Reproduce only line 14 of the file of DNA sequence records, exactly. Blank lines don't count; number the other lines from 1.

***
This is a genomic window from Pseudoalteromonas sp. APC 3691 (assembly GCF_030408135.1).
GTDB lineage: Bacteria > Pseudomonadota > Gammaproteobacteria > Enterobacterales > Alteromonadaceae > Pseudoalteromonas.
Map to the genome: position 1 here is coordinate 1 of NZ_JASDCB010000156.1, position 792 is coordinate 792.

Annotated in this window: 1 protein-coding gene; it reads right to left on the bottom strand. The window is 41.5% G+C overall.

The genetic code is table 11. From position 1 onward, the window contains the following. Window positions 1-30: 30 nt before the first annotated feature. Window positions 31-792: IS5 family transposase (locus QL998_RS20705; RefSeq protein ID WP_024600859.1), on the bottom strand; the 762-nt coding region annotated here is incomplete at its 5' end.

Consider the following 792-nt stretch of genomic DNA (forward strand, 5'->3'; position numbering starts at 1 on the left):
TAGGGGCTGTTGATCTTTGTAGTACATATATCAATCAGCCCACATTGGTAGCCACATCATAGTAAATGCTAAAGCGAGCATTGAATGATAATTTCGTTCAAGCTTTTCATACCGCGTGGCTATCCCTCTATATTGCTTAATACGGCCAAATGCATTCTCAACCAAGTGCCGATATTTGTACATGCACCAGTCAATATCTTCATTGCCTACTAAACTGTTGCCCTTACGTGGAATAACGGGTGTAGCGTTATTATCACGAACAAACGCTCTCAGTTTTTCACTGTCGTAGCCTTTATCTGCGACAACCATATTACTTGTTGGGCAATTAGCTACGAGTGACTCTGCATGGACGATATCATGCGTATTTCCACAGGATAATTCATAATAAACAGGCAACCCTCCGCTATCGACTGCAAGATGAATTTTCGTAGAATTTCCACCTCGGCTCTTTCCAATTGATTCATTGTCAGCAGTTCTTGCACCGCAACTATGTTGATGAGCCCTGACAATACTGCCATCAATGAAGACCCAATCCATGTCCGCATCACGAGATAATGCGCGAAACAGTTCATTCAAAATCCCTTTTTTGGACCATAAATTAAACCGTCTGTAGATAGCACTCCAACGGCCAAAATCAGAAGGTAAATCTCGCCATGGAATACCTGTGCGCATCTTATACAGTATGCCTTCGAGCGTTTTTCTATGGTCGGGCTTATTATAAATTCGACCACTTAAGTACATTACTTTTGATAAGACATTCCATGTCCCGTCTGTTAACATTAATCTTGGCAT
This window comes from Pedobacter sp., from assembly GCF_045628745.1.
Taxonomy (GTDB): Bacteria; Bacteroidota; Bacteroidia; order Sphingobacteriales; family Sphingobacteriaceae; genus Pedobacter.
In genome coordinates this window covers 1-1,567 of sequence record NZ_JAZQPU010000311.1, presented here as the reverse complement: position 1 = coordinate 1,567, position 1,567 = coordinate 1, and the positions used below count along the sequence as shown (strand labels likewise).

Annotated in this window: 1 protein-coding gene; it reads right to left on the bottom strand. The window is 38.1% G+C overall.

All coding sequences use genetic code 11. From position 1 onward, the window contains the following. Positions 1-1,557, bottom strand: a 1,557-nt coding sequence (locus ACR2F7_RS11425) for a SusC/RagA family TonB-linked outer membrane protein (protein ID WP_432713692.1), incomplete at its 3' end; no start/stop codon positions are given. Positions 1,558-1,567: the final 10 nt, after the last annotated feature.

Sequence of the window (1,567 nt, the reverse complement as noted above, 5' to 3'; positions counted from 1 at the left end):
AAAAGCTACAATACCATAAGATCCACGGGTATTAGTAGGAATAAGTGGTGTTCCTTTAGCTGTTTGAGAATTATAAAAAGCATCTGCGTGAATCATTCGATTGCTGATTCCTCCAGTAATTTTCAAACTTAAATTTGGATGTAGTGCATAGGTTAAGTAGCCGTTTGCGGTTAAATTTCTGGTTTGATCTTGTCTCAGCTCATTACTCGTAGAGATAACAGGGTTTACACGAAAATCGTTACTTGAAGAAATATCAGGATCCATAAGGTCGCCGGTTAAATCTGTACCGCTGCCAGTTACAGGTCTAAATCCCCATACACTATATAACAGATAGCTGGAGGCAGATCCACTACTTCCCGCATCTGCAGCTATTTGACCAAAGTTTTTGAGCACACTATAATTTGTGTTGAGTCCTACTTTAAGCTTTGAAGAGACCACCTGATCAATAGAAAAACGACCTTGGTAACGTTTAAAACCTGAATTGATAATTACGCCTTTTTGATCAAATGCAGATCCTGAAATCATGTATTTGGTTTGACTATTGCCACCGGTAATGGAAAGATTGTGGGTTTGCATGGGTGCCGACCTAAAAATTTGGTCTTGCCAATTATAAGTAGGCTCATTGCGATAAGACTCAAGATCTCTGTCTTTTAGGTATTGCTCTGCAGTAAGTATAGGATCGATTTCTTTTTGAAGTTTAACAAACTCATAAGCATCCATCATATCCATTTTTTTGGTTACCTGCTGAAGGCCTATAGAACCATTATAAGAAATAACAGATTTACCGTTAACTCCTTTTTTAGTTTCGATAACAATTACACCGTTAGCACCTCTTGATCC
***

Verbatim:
AAAAGCTACAATACCATAAGATCCACGGGTATTAGTAGGAATAAGTGGTGTTCCTTTAGCTGTTTGAGAATTATAAAAAGCATCTGCGTGAATCATTCGATTGCTGATTCCTCCAGTAATTTTCAAACTTAAATTTGGATGTAGTGCATAGGTTAAGTAGCCGTTTGCGGTTAAATTTCTGGTTTGATCTTGTCTCAGCTCATTACTCGTAGAGATAACAGGGTTTACACGAAAATCGTTACTTGAAGAAATATCAGGATCCATAAGGTCGCCGGTTAAATCTGTACCGCTGCCAGTTACAGGTCTAAATCCCCATACACTATATAACAGATAGCTGGAGGCAGATCCACTACTTCCCGCATCTGCAGCTATTTGACCAAAGTTTTTGAGCACACTATAATTTGTGTTGAGTCCTACTTTAAGCTTTGAAGAGACCACCTGATCAATAGAAAAACGACCTTGGTAACGTTTAAAACCTGAATTGATAATTACGCCTTTTTGATCAAATGCAGATCCTGAAATCATGTATTTGGTTTGACTATTGCCACCGGTAATGGAAAGATTGTGGGTTTGCATGGGTGCCGACCTAAAAATTTGGTCTTGCCAATTATAAGTAGGCTCATTGCGATAAGACTCAAGATCTCTGTCTTTTAGGTATTGCTCTGCAGTAAGTATAGGATCGATTTCTTTTTGAAGTTTAACAAACTCATAAGCATCCATCATATCCATTTTTTTGGTTACCTGCTGAAGGCCTATAGAACCATTATAAGAAATAACAGATTTACCGTTAACTCCTTTTTTAGTTTCGATAACAATTACACCGTTAGCACCTCTTGATCC